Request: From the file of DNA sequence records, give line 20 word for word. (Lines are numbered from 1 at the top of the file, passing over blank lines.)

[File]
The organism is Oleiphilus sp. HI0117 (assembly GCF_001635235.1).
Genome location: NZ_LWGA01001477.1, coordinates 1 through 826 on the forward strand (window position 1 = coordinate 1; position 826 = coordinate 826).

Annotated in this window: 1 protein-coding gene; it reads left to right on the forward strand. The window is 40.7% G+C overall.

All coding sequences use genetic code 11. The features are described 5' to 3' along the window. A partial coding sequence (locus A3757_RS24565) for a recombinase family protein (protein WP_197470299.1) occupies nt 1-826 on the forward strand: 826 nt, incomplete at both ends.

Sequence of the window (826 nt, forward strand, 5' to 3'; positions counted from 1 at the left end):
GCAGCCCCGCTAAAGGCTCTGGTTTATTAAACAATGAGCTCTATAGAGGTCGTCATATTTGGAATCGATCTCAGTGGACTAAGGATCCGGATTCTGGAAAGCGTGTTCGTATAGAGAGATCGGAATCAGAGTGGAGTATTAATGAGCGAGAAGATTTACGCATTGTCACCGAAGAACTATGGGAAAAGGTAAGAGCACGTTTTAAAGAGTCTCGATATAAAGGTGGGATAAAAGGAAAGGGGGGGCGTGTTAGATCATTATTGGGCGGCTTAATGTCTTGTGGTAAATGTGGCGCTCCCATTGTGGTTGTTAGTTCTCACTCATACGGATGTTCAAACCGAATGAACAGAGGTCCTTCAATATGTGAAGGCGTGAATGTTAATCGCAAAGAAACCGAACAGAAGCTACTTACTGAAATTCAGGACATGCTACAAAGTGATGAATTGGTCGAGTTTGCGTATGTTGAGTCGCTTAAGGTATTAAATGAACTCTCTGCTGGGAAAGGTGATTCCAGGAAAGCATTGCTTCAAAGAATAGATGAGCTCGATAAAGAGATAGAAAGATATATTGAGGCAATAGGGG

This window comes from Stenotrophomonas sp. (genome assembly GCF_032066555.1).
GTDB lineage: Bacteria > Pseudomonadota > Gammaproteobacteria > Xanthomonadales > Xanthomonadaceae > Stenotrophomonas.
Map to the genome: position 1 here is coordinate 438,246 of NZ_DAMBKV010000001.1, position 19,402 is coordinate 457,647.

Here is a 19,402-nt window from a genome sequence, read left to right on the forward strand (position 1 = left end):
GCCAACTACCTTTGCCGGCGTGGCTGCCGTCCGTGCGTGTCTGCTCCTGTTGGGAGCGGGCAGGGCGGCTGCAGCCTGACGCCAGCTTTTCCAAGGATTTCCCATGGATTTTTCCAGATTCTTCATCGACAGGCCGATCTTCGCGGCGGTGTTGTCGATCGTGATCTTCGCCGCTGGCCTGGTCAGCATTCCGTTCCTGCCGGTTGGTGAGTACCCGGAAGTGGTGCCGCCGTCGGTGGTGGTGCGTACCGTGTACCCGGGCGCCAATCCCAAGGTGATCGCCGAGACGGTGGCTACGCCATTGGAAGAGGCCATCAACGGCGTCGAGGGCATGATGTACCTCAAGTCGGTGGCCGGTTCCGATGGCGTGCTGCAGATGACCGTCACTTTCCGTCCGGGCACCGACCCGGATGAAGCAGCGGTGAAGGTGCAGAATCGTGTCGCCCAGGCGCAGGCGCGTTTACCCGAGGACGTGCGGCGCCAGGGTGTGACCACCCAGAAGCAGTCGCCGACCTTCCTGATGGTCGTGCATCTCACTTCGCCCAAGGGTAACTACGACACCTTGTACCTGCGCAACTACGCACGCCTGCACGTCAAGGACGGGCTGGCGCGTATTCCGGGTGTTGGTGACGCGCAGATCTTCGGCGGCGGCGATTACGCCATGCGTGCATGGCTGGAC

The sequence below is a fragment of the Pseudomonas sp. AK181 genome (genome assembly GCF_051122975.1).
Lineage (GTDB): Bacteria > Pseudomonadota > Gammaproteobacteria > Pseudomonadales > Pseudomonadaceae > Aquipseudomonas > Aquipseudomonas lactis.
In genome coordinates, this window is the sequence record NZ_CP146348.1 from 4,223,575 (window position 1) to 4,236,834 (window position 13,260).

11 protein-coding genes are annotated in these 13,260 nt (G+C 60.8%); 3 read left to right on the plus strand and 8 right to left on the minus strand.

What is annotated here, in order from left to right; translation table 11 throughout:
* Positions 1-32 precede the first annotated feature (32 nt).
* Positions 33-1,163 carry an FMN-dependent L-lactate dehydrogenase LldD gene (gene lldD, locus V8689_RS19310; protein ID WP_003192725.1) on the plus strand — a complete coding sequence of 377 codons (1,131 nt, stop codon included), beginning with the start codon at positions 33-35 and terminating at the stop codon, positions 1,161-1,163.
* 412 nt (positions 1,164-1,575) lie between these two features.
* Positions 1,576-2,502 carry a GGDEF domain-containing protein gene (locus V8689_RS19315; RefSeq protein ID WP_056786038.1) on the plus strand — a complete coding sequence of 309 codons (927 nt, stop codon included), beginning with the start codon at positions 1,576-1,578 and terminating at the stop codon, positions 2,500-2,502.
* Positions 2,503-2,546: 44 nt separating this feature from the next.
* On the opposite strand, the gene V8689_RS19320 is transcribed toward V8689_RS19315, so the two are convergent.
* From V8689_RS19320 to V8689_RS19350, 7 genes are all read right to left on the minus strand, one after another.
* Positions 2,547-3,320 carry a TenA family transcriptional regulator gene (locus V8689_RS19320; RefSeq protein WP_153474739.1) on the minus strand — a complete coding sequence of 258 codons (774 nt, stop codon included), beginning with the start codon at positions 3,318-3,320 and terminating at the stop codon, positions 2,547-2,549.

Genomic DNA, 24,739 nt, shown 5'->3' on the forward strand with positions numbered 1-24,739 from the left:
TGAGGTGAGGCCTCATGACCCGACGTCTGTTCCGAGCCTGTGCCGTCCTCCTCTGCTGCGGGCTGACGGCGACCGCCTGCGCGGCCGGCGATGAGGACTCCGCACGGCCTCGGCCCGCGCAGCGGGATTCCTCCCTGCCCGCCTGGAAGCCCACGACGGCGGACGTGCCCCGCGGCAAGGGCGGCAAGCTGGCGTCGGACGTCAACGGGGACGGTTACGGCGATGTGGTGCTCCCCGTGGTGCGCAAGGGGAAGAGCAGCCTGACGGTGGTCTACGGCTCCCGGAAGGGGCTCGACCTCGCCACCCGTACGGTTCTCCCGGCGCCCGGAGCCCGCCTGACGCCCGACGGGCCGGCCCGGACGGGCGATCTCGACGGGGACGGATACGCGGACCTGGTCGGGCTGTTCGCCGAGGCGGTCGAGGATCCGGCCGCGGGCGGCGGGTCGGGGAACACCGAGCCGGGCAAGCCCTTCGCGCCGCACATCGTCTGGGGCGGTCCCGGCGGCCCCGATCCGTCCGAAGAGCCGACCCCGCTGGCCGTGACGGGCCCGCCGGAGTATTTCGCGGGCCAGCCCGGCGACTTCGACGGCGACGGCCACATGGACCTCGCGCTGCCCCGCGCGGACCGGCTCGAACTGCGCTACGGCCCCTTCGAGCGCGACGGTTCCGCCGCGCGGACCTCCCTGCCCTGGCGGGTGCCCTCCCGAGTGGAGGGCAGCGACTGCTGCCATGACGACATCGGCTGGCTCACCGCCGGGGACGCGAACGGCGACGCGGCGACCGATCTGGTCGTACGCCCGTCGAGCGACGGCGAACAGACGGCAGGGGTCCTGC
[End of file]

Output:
* Positions 1,576-2,502 carry a GGDEF domain-containing protein gene (locus V8689_RS19315; RefSeq protein ID WP_056786038.1) on the plus strand — a complete coding sequence of 309 codons (927 nt, stop codon included), beginning with the start codon at positions 1,576-1,578 and terminating at the stop codon, positions 2,500-2,502.